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The Longing for Less: Living with Minimalism

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3.58  ·  Rating details ·  518 ratings  ·  85 reviews
"More than just a story of an abiding cultural preoccupation, The Longing For Less peels back the commodified husk of minimalism to reveal something surprising and thoroughly alive." -Jenny Odell, author of How to Do Nothing

"Thoughtful and absorbing . . . A superb outing from a gifted young critic that will spark joy in many readers." - Kirkus Reviews, starred review

“L
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Hardcover, 272 pages
Published January 21st 2020 by Bloomsbury Publishing
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Average rating 3.58  · 
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D.  St. Germain
Mar 30, 2020 rated it really liked it
The Longing for Less: Living with Minimalism by Kyle Chaka explores the various meanings the word “minimalism” takes and has taken over time. As he notes, “When a word or style is everywhere, it tends to lose its original meaning. There are more than thirteen million posts tagged with #minimalism on Instagram and around ten new images appear every minute…..Shots of the blue sky pockmarked with clouds are categorized as minimalist, as are line-drawing tattoos, wrinkled bedsheets, folded clothing, ...more
Kusaimamekirai
Mar 03, 2020 rated it it was amazing

I’m always somewhat bemused when something from my adopted homeland here in Japan breaks through in America. There was the ramen craze a few years ago (is this still happening?), and now we have Marie Kondo and her relentless tidiness in the name of minimalism.
I do not begrudge Kondo her business empire which sells copious amounts of “things” to people she tells to not collect “things”. Perhaps her “things” spark joy more than our “things”. These things in truth are beyond my cluttered brain
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Emily Carlin
Mar 30, 2020 rated it liked it
Not bad, just not what I wanted it to be. I wanted an in-depth critique of the ways in which “minimalism” as a concept has been commodified. It started off strong, but then turned into 90% art criticism, which all fell kind of flat for me — prob my failing, not the book’s.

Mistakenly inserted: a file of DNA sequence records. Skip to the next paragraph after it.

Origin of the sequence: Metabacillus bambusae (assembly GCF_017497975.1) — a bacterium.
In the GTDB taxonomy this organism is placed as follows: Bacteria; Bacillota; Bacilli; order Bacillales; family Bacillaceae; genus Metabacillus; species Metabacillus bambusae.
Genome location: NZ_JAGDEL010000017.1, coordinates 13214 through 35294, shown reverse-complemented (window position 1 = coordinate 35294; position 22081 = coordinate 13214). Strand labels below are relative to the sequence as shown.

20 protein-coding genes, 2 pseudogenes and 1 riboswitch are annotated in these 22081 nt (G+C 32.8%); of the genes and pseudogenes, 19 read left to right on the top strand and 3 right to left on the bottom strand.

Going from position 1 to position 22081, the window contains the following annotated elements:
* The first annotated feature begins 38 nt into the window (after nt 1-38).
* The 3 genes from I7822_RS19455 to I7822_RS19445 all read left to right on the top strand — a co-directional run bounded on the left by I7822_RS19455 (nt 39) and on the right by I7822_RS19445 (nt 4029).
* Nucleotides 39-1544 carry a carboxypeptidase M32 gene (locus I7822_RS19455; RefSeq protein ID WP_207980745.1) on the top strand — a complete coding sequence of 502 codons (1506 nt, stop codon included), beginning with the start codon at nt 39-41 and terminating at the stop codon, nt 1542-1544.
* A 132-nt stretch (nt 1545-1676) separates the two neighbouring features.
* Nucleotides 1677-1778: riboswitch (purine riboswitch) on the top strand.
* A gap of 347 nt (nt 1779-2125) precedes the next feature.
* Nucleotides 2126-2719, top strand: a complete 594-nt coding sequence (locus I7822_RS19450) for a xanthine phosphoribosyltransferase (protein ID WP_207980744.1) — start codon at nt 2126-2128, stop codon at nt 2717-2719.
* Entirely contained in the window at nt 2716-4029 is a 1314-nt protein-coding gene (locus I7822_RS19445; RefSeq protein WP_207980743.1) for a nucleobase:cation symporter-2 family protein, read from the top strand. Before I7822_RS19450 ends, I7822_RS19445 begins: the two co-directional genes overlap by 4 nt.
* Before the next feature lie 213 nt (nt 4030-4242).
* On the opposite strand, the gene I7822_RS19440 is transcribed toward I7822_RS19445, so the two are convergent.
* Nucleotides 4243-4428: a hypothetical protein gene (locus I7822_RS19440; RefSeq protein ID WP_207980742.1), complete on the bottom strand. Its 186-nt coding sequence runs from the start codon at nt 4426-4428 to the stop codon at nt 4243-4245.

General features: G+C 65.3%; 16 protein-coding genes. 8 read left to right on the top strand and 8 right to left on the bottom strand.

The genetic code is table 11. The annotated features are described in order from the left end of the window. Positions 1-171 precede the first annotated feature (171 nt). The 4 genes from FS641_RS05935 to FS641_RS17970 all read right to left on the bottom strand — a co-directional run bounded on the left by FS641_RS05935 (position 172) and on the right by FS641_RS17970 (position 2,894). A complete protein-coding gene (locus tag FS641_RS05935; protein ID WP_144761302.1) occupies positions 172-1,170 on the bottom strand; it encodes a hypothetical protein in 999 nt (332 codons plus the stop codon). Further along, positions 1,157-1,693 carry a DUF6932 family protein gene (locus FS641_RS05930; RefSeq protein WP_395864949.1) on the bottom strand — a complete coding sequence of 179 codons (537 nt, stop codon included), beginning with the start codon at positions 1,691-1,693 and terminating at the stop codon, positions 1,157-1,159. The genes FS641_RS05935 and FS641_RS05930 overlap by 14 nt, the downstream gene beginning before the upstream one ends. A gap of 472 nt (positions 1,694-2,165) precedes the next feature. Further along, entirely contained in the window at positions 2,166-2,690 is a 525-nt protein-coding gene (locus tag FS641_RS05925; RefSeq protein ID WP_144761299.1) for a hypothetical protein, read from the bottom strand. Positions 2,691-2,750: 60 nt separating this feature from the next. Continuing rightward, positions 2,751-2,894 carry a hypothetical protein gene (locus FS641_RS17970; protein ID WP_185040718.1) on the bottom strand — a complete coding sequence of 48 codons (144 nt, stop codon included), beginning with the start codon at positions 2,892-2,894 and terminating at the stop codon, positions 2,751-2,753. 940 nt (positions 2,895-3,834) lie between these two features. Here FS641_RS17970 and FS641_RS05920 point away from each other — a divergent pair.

One thing that bugged me: How condescending the author is towards contemporary minimalism, the kind popularized by podcasts and subreddits, and which may be adopted by people who may have never heard of Donald Judd (...the hor
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Erika
Feb 04, 2020 rated it it was amazing
The Longing for Less is a fascinating exploration of the concept of minimalism - its current appeal, its impact on society, and its historic roots in the visual arts, music, literature, and design. The book feels like a thoughtful conversation with a friend over coffee, colloquial and natural. It takes the reader around the globe and through different eras to explore the unexpected development of minimalism as a force to be considered. It takes every notion we might have gleaned about minimalism ...more
Victoria Chen
tl;dr - I could've googled for historical ascetes rather than read this compilation.

Several chapters in, it was still unclear to me what point the author was trying to make. At times he seemed moralistically condescending toward modern minimalism, yet I wasn't sure whether he was trying to argue that previous minimalism movements were more substantial, or whether they were all insubstantial??? I didn't dislike the short anecdotes on various historical figures who were proponents of some form of
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Annie Wilson
Feb 10, 2020 rated it liked it
This book started off super strong, and I was interested in it as what I thought would be an interesting historical/sociological analysis of minimalism, but halfway through it unravels into a collection of (ironically) curated profiles of artists and figures that appear selected because they each support the author’s somewhat esoteric message - indeed, the book seems to deliberately ignore many key figures in the history of minimalism (both in and outside of art) that would contradict the author ...more
Annie
May 22, 2020 rated it it was ok
Shelves: non-fiction
Initial half took as much as a cursory glance at commodified minimalism. The rest was a poorly connected tracing of the movement’s history and preceding aesthetic/music/architecture schools. The author ends up making a shoddy argument for minimalism at the end of the isolationism sort. Not very critical in its scrutiny of minimalism and reads more like a history book, albeit poorly assembled.
Chunyang Ding
Jul 06, 2020 rated it liked it
For a book about minimalism, Chayka could have done with a few dozen fewer pages. Although he presents a very solid argument - that this current zeitgeist of trendy minimalism is rooted in many thoughtful, preexisting traditions - the way that he presents his case is often insufferable.

To start, there is no attempt to hide the author from the pages. Much of the explanation of minimalist artwork is from his particular perspective, which he also proceeds to dissect for you, the reader. In several